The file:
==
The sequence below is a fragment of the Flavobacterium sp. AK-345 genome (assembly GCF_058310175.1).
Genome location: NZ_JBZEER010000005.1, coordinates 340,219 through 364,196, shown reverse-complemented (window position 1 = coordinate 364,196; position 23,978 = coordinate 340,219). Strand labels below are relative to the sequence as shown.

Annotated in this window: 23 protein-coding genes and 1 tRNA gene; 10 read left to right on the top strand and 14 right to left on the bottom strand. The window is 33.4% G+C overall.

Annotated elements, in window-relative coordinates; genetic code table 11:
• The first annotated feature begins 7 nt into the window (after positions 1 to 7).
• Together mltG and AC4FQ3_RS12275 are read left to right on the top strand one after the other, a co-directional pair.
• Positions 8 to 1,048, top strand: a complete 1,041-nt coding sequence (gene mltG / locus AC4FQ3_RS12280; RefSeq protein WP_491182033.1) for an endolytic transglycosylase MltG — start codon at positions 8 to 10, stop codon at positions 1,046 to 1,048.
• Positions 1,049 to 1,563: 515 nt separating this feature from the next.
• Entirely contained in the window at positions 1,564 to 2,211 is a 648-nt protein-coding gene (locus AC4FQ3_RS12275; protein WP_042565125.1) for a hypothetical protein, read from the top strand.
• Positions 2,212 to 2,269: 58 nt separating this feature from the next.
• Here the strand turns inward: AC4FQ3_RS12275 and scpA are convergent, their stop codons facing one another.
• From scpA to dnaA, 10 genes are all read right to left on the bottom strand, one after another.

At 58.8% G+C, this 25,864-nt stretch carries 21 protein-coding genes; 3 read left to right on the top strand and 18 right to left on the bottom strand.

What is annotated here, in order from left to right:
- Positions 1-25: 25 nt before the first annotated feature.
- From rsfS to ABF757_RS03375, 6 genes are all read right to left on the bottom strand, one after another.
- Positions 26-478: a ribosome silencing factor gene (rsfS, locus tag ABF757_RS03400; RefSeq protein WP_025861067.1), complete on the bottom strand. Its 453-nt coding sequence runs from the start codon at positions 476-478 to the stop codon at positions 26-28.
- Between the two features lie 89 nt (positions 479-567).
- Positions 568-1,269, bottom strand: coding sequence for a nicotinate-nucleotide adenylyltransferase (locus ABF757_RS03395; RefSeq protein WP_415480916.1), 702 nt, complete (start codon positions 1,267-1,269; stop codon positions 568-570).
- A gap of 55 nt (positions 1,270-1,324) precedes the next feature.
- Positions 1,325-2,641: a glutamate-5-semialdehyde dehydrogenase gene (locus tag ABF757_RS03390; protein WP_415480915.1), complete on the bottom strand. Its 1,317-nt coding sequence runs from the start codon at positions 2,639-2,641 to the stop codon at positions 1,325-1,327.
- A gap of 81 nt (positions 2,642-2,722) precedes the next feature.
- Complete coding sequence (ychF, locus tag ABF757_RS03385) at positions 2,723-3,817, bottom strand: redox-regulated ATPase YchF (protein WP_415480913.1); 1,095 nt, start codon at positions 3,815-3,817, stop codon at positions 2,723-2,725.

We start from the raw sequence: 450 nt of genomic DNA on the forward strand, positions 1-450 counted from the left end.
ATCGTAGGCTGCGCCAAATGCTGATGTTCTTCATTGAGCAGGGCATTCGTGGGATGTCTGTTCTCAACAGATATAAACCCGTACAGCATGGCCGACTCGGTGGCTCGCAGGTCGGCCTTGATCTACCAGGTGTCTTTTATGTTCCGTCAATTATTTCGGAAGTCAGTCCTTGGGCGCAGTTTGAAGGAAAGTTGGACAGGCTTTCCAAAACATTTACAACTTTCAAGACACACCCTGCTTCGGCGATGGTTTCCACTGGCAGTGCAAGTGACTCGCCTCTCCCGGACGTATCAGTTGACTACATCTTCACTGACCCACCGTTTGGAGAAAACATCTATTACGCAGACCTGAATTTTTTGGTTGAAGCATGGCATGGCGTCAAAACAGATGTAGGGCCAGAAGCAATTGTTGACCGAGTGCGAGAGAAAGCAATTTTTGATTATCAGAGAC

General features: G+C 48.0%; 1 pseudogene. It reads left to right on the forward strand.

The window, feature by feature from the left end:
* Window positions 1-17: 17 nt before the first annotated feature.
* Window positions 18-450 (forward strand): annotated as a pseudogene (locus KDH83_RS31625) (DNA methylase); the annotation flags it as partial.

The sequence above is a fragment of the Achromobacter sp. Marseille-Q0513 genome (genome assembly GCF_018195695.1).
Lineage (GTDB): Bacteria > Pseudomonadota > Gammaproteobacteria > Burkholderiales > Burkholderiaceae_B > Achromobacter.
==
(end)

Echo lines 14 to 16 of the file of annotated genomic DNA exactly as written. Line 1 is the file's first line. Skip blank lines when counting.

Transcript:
What is annotated here, in order from left to right:
- Positions 1-25: 25 nt before the first annotated feature.
- From rsfS to ABF757_RS03375, 6 genes are all read right to left on the bottom strand, one after another.